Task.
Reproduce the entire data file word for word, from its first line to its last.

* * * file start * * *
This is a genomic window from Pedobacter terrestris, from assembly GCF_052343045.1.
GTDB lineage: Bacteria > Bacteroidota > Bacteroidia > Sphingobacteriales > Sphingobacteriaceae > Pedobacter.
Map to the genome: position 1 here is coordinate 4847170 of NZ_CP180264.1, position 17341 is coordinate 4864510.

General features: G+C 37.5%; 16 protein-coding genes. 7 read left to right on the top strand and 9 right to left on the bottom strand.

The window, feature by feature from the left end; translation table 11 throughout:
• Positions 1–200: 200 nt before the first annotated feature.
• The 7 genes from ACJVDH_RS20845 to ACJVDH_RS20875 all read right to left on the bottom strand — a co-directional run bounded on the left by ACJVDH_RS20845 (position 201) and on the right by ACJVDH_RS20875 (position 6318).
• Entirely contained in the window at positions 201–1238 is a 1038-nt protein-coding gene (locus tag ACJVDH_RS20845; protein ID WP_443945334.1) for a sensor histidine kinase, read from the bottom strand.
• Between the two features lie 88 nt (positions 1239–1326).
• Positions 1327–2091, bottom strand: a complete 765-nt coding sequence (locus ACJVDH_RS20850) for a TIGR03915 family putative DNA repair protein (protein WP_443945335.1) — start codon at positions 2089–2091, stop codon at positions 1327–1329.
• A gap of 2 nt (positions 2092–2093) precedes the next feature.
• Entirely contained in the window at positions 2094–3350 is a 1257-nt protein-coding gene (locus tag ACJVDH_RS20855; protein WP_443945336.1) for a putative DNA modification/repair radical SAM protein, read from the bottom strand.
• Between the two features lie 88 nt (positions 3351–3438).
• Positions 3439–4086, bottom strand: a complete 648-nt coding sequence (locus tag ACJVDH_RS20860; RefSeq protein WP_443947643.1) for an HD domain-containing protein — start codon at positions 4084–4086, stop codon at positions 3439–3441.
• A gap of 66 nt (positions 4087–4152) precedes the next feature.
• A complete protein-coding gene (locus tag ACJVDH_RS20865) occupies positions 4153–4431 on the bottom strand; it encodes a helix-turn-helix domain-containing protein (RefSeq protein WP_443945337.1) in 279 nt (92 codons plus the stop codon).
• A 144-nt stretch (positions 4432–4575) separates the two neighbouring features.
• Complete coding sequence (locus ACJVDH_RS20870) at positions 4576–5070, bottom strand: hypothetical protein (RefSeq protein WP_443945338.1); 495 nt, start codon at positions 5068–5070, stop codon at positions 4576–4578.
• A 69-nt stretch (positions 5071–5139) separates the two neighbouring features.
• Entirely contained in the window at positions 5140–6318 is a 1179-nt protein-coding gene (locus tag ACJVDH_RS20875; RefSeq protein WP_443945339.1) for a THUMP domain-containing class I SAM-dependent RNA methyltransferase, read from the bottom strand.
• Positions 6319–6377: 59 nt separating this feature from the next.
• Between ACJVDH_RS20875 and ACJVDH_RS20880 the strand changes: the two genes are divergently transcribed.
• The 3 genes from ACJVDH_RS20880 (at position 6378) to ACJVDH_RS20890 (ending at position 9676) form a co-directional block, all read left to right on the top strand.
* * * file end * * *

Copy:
This is a genomic window from Pedobacter terrestris, from assembly GCF_052343045.1.
GTDB lineage: Bacteria > Bacteroidota > Bacteroidia > Sphingobacteriales > Sphingobacteriaceae > Pedobacter.
Map to the genome: position 1 here is coordinate 4847170 of NZ_CP180264.1, position 17341 is coordinate 4864510.

General features: G+C 37.5%; 16 protein-coding genes. 7 read left to right on the top strand and 9 right to left on the bottom strand.

The window, feature by feature from the left end; translation table 11 throughout:
• Positions 1–200: 200 nt before the first annotated feature.
• The 7 genes from ACJVDH_RS20845 to ACJVDH_RS20875 all read right to left on the bottom strand — a co-directional run bounded on the left by ACJVDH_RS20845 (position 201) and on the right by ACJVDH_RS20875 (position 6318).
• Entirely contained in the window at positions 201–1238 is a 1038-nt protein-coding gene (locus tag ACJVDH_RS20845; protein ID WP_443945334.1) for a sensor histidine kinase, read from the bottom strand.
• Between the two features lie 88 nt (positions 1239–1326).
• Positions 1327–2091, bottom strand: a complete 765-nt coding sequence (locus ACJVDH_RS20850) for a TIGR03915 family putative DNA repair protein (protein WP_443945335.1) — start codon at positions 2089–2091, stop codon at positions 1327–1329.
• A gap of 2 nt (positions 2092–2093) precedes the next feature.
• Entirely contained in the window at positions 2094–3350 is a 1257-nt protein-coding gene (locus tag ACJVDH_RS20855; protein WP_443945336.1) for a putative DNA modification/repair radical SAM protein, read from the bottom strand.
• Between the two features lie 88 nt (positions 3351–3438).
• Positions 3439–4086, bottom strand: a complete 648-nt coding sequence (locus tag ACJVDH_RS20860; RefSeq protein WP_443947643.1) for an HD domain-containing protein — start codon at positions 4084–4086, stop codon at positions 3439–3441.
• A gap of 66 nt (positions 4087–4152) precedes the next feature.
• A complete protein-coding gene (locus tag ACJVDH_RS20865) occupies positions 4153–4431 on the bottom strand; it encodes a helix-turn-helix domain-containing protein (RefSeq protein WP_443945337.1) in 279 nt (92 codons plus the stop codon).
• A 144-nt stretch (positions 4432–4575) separates the two neighbouring features.
• Complete coding sequence (locus ACJVDH_RS20870) at positions 4576–5070, bottom strand: hypothetical protein (RefSeq protein WP_443945338.1); 495 nt, start codon at positions 5068–5070, stop codon at positions 4576–4578.
• A 69-nt stretch (positions 5071–5139) separates the two neighbouring features.
• Entirely contained in the window at positions 5140–6318 is a 1179-nt protein-coding gene (locus tag ACJVDH_RS20875; RefSeq protein WP_443945339.1) for a THUMP domain-containing class I SAM-dependent RNA methyltransferase, read from the bottom strand.
• Positions 6319–6377: 59 nt separating this feature from the next.
• Between ACJVDH_RS20875 and ACJVDH_RS20880 the strand changes: the two genes are divergently transcribed.
• The 3 genes from ACJVDH_RS20880 (at position 6378) to ACJVDH_RS20890 (ending at position 9676) form a co-directional block, all read left to right on the top strand.